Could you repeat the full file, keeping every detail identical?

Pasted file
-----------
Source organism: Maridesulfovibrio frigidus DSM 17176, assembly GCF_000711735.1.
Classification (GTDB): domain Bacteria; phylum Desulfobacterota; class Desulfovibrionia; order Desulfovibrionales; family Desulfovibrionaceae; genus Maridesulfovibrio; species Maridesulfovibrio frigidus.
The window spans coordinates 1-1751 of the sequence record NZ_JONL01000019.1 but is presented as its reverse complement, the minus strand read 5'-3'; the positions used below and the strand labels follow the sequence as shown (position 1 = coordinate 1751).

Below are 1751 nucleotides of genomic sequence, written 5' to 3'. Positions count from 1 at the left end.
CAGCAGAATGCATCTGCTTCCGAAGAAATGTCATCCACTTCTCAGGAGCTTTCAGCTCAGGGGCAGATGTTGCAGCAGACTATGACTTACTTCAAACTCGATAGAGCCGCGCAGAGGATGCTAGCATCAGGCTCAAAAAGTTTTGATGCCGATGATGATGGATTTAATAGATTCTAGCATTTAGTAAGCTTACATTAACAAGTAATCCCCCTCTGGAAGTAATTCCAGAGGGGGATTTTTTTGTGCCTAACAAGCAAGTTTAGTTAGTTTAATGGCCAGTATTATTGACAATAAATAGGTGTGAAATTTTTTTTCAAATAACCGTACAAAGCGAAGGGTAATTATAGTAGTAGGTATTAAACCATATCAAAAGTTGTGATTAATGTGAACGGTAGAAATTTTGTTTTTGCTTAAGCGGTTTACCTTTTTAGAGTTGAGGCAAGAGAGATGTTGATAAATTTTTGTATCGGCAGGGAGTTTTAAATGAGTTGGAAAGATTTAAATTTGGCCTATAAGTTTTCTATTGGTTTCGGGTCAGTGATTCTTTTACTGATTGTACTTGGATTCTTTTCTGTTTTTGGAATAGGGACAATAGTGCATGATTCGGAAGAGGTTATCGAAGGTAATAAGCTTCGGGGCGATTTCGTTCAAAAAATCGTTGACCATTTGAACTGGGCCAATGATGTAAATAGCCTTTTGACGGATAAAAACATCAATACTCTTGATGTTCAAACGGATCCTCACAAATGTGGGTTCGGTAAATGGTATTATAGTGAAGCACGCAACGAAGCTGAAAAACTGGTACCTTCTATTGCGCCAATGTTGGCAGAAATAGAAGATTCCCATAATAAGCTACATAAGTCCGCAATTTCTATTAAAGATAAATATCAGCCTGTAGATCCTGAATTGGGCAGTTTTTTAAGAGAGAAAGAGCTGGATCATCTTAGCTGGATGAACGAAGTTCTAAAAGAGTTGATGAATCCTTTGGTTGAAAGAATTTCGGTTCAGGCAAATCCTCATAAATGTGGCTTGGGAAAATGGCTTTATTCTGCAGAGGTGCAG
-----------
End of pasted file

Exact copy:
Source organism: Maridesulfovibrio frigidus DSM 17176, assembly GCF_000711735.1.
Classification (GTDB): domain Bacteria; phylum Desulfobacterota; class Desulfovibrionia; order Desulfovibrionales; family Desulfovibrionaceae; genus Maridesulfovibrio; species Maridesulfovibrio frigidus.
The window spans coordinates 1-1751 of the sequence record NZ_JONL01000019.1 but is presented as its reverse complement, the minus strand read 5'-3'; the positions used below and the strand labels follow the sequence as shown (position 1 = coordinate 1751).

Below are 1751 nucleotides of genomic sequence, written 5' to 3'. Positions count from 1 at the left end.
CAGCAGAATGCATCTGCTTCCGAAGAAATGTCATCCACTTCTCAGGAGCTTTCAGCTCAGGGGCAGATGTTGCAGCAGACTATGACTTACTTCAAACTCGATAGAGCCGCGCAGAGGATGCTAGCATCAGGCTCAAAAAGTTTTGATGCCGATGATGATGGATTTAATAGATTCTAGCATTTAGTAAGCTTACATTAACAAGTAATCCCCCTCTGGAAGTAATTCCAGAGGGGGATTTTTTTGTGCCTAACAAGCAAGTTTAGTTAGTTTAATGGCCAGTATTATTGACAATAAATAGGTGTGAAATTTTTTTTCAAATAACCGTACAAAGCGAAGGGTAATTATAGTAGTAGGTATTAAACCATATCAAAAGTTGTGATTAATGTGAACGGTAGAAATTTTGTTTTTGCTTAAGCGGTTTACCTTTTTAGAGTTGAGGCAAGAGAGATGTTGATAAATTTTTGTATCGGCAGGGAGTTTTAAATGAGTTGGAAAGATTTAAATTTGGCCTATAAGTTTTCTATTGGTTTCGGGTCAGTGATTCTTTTACTGATTGTACTTGGATTCTTTTCTGTTTTTGGAATAGGGACAATAGTGCATGATTCGGAAGAGGTTATCGAAGGTAATAAGCTTCGGGGCGATTTCGTTCAAAAAATCGTTGACCATTTGAACTGGGCCAATGATGTAAATAGCCTTTTGACGGATAAAAACATCAATACTCTTGATGTTCAAACGGATCCTCACAAATGTGGGTTCGGTAAATGGTATTATAGTGAAGCACGCAACGAAGCTGAAAAACTGGTACCTTCTATTGCGCCAATGTTGGCAGAAATAGAAGATTCCCATAATAAGCTACATAAGTCCGCAATTTCTATTAAAGATAAATATCAGCCTGTAGATCCTGAATTGGGCAGTTTTTTAAGAGAGAAAGAGCTGGATCATCTTAGCTGGATGAACGAAGTTCTAAAAGAGTTGATGAATCCTTTGGTTGAAAGAATTTCGGTTCAGGCAAATCCTCATAAATGTGGCTTGGGAAAATGGCTTTATTCTGCAGAGGTGCAG